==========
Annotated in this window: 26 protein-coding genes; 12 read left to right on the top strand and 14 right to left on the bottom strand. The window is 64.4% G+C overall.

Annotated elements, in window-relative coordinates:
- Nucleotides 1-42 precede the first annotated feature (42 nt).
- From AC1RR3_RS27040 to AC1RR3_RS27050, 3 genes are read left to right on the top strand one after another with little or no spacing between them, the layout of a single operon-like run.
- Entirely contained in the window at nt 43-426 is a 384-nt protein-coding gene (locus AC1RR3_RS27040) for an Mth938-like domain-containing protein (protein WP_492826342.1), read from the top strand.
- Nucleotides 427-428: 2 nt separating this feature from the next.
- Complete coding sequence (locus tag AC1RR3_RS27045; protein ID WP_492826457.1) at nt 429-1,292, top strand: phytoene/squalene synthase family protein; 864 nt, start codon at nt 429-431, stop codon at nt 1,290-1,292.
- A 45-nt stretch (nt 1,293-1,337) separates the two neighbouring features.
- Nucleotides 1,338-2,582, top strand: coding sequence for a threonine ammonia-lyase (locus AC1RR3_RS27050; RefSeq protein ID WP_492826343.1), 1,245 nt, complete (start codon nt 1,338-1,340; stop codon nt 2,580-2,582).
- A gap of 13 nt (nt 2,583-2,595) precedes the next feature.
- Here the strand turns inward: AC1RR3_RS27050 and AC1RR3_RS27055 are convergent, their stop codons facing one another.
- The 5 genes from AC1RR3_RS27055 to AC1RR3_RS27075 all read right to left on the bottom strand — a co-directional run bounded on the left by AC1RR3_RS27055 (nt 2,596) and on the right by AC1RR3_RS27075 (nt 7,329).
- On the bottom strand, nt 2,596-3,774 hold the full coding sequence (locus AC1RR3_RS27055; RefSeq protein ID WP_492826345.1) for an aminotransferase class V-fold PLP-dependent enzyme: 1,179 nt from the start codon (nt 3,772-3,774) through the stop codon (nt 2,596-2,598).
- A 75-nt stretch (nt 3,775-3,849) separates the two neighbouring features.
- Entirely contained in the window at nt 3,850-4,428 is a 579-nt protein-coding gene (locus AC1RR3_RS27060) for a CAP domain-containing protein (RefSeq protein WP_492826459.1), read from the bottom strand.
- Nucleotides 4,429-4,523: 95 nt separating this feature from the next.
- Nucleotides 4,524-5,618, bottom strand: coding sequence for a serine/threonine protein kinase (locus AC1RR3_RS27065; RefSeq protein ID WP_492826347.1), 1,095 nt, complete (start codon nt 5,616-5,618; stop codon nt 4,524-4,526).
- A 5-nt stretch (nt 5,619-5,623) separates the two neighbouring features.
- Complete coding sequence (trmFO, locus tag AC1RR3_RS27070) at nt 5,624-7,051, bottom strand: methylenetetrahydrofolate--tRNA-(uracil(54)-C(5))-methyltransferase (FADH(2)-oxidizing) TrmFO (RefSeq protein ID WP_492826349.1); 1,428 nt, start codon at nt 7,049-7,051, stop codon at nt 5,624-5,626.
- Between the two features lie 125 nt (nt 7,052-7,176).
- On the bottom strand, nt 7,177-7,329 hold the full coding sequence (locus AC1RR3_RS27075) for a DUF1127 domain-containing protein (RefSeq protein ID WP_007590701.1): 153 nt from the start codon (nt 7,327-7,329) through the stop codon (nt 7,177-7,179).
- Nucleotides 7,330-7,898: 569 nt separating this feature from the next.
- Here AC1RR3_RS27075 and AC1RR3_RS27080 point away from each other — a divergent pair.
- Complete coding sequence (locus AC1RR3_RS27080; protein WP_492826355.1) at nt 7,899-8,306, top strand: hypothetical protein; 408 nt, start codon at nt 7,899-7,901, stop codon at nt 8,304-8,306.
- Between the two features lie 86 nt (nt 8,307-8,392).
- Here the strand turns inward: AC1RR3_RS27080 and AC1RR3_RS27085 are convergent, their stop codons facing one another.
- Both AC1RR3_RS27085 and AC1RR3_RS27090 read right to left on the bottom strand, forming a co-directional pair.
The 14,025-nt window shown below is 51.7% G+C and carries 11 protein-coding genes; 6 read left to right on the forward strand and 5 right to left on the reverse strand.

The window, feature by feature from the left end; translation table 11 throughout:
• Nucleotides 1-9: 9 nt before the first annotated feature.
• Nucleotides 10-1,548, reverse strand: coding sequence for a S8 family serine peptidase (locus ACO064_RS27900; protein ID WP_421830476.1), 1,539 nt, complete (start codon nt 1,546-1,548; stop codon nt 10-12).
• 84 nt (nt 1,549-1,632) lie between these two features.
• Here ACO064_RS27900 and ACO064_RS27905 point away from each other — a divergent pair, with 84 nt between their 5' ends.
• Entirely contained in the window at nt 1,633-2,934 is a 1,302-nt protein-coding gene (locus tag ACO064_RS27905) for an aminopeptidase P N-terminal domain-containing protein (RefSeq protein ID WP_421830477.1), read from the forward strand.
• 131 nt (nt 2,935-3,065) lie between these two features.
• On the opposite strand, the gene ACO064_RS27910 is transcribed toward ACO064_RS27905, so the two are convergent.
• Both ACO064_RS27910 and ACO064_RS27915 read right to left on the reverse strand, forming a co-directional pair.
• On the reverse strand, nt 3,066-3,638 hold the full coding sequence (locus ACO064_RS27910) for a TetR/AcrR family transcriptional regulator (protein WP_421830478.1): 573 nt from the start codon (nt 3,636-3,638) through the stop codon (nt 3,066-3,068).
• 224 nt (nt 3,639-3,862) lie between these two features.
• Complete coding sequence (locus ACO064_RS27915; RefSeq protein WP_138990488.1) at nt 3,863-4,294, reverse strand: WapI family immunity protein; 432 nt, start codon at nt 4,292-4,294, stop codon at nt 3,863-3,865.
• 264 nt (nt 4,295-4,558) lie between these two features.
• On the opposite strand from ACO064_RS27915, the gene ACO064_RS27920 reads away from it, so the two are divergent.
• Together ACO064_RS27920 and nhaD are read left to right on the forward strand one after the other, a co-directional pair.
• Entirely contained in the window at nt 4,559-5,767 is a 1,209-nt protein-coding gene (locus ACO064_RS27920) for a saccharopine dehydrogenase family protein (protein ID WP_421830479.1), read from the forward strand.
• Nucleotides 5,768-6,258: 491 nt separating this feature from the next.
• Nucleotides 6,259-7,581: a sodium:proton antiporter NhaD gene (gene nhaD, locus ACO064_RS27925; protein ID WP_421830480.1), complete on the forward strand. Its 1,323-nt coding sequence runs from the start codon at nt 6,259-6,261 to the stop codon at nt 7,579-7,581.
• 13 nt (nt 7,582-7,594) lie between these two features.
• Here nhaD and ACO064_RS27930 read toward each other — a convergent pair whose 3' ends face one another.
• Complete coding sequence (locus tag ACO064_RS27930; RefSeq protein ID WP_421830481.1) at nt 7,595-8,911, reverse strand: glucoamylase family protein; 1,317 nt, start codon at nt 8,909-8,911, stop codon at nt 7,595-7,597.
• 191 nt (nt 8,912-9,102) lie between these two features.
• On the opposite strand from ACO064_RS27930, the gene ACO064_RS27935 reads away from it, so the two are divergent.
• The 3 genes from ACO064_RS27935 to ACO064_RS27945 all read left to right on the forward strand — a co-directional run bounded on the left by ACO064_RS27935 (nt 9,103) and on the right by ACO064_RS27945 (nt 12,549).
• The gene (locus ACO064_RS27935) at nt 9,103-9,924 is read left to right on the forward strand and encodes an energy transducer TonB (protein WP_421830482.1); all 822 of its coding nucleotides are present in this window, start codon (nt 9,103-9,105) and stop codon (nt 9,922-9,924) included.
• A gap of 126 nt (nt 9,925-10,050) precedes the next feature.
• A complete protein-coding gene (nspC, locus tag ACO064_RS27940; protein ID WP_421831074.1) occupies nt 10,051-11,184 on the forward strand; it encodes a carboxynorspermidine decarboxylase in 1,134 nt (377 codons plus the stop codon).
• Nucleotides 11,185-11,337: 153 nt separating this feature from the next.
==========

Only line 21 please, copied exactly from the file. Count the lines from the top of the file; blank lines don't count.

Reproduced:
- On the bottom strand, nt 7,177-7,329 hold the full coding sequence (locus AC1RR3_RS27075) for a DUF1127 domain-containing protein (RefSeq protein ID WP_007590701.1): 153 nt from the start codon (nt 7,327-7,329) through the stop codon (nt 7,177-7,179).